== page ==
Wind energy has passed a threshold in the US – so far this year it’s been supplying 5.15% of our electricity!!!!
And for the first time, renewable energy is contributing more than big hydropower plants – 52.7% vs. 47.3%. When hydro is included, renewable energy provided 14.05% of US electricity this year, which the US Energy Information Administration (EIA) projected we would reach in 2040!
Compared to the first four months of 2013, solar rose 108.9%, wind by 11.5%, and biomass by 4.3%. Geothermal and hydropower both dipped a bit, by 2% and 2.9% respectively. In total, renewable energy grew 4.17% this year, says EIA.
California Shatters Records
All three of the state’s biggest utilities now source over 20% of electricity from renewables and achieving 50% by 2030 is feasible and affordable, according to a report they commissioned by Energy and Environmental Economics (E3).
The state hit a record in March, when utility-scale solar fulfilled 5.1% of its electricity demand – 4.5 GW – supplying 3 million homes. That grows to 17.7% of demand when wind, geothermal and biomass are included, and to 22.4% including hydro, according to the grid operator, California Independent System Operator. And that doesn’t count the 2.2 GW of small, distributed solar, according to BCConsult.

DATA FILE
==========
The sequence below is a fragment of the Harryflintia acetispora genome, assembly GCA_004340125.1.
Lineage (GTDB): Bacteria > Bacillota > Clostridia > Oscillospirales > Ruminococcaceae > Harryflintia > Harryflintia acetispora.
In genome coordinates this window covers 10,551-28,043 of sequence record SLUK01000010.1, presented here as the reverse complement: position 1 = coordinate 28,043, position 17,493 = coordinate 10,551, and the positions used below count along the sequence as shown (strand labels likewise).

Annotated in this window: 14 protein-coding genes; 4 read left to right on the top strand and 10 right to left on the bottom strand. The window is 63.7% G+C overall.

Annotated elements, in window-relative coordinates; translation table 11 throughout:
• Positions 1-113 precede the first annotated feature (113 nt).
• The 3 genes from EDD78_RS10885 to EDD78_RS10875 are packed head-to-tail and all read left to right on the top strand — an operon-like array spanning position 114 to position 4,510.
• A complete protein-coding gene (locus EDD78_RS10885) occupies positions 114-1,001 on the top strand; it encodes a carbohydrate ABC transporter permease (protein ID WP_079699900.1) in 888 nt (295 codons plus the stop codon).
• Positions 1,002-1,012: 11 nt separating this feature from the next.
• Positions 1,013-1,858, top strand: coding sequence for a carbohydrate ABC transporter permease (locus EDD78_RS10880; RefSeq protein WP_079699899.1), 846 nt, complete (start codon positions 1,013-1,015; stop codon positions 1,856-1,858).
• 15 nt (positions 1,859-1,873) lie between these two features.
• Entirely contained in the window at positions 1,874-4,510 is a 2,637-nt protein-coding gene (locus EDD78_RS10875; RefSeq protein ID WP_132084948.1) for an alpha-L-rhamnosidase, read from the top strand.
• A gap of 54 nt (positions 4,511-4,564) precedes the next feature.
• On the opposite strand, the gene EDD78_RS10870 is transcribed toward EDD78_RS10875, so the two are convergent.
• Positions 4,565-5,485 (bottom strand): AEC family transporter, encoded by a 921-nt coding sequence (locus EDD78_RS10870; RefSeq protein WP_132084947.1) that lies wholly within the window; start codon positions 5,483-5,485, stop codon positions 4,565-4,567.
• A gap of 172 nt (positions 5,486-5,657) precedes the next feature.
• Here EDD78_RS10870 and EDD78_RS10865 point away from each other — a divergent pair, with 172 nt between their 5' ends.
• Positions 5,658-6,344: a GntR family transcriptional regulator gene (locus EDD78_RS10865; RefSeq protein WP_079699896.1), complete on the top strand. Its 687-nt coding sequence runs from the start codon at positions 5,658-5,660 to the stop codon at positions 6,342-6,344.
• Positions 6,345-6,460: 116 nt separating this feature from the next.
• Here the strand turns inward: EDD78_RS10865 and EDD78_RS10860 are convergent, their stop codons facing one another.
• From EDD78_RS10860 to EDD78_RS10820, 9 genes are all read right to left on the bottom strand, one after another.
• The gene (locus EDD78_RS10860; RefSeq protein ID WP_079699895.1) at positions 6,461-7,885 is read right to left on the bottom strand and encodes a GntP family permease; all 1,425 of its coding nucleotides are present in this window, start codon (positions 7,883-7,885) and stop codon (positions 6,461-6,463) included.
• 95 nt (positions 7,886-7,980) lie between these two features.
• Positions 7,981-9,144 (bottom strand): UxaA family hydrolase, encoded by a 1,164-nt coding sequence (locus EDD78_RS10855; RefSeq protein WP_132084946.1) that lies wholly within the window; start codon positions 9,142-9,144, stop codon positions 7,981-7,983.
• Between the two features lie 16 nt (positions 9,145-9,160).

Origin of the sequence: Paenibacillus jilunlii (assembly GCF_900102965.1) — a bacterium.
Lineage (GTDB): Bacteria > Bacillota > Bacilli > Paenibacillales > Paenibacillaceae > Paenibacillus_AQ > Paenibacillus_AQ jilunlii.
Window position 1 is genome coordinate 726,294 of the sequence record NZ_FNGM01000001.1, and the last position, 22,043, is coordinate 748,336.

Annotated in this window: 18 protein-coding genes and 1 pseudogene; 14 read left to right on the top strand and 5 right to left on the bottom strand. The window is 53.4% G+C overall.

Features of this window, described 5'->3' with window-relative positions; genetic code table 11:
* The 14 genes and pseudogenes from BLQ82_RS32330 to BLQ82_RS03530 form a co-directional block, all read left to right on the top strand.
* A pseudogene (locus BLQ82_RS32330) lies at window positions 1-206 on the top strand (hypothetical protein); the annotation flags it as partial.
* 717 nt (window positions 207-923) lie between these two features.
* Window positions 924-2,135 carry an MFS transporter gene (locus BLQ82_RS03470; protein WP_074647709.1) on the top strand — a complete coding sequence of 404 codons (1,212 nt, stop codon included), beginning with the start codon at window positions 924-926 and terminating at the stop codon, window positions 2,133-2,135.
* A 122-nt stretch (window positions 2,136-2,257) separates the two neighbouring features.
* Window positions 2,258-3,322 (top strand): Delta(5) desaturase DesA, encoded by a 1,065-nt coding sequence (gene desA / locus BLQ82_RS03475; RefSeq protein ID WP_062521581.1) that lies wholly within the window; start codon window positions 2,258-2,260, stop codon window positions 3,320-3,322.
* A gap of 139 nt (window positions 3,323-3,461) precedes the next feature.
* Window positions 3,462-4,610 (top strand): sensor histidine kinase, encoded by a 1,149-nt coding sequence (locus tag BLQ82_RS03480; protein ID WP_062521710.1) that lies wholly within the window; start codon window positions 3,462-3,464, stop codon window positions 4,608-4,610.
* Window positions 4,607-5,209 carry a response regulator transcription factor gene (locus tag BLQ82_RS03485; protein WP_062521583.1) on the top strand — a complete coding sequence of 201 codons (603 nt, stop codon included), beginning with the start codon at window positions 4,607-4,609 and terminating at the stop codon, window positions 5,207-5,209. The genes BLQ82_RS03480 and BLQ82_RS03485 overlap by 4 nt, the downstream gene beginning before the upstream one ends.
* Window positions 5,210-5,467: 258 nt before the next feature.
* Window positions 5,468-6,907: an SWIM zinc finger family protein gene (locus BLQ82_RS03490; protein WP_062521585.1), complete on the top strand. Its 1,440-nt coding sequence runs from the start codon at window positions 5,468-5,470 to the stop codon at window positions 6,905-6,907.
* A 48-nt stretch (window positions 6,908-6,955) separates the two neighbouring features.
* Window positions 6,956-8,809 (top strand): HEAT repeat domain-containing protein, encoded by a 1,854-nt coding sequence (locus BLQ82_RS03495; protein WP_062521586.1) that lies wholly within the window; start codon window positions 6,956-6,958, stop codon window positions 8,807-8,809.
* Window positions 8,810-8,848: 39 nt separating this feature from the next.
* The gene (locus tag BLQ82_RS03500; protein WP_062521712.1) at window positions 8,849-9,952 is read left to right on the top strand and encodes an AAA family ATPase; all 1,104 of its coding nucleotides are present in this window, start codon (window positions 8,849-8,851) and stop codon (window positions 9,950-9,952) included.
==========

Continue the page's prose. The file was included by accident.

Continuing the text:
Last June, the state hit its previous record of 2.07 GW, less than half!
Over 134 GW of solar PV is now online worldwide, according to the International Energy Agency – 36.9 GW was added in 2013 across 24 countries. 59% of that is in the Asia Pacific region, 11.3 GW in China alone.
During Q1 of 2014, 9 GW was added worldwide, 35% more than the record-setting Q1 2013. Solar is expected hit records every quarter this year and by the end of Q1 2015, trailing 12-month demand should exceed 50 GW for the first time, says Solarbuzz.
"During the past few years, the solar PV industry has been waiting for end-market demand to catch up with excess manufacturing capacity added between 2010-2012," says Finlay Colville, vice president of Solarbuzz. "This wait is now coming to an end. As annual demand approaches the 50 GW level, suppliers will finally be able to shift their focus from short-term tactical survival to long-term strategic planning."
To reduce levels of carbon in the atmosphere to livable levels, the world needs to generate 28% of electricity from renewables by 2020 and 47% by 2035, says the International Energy Agency.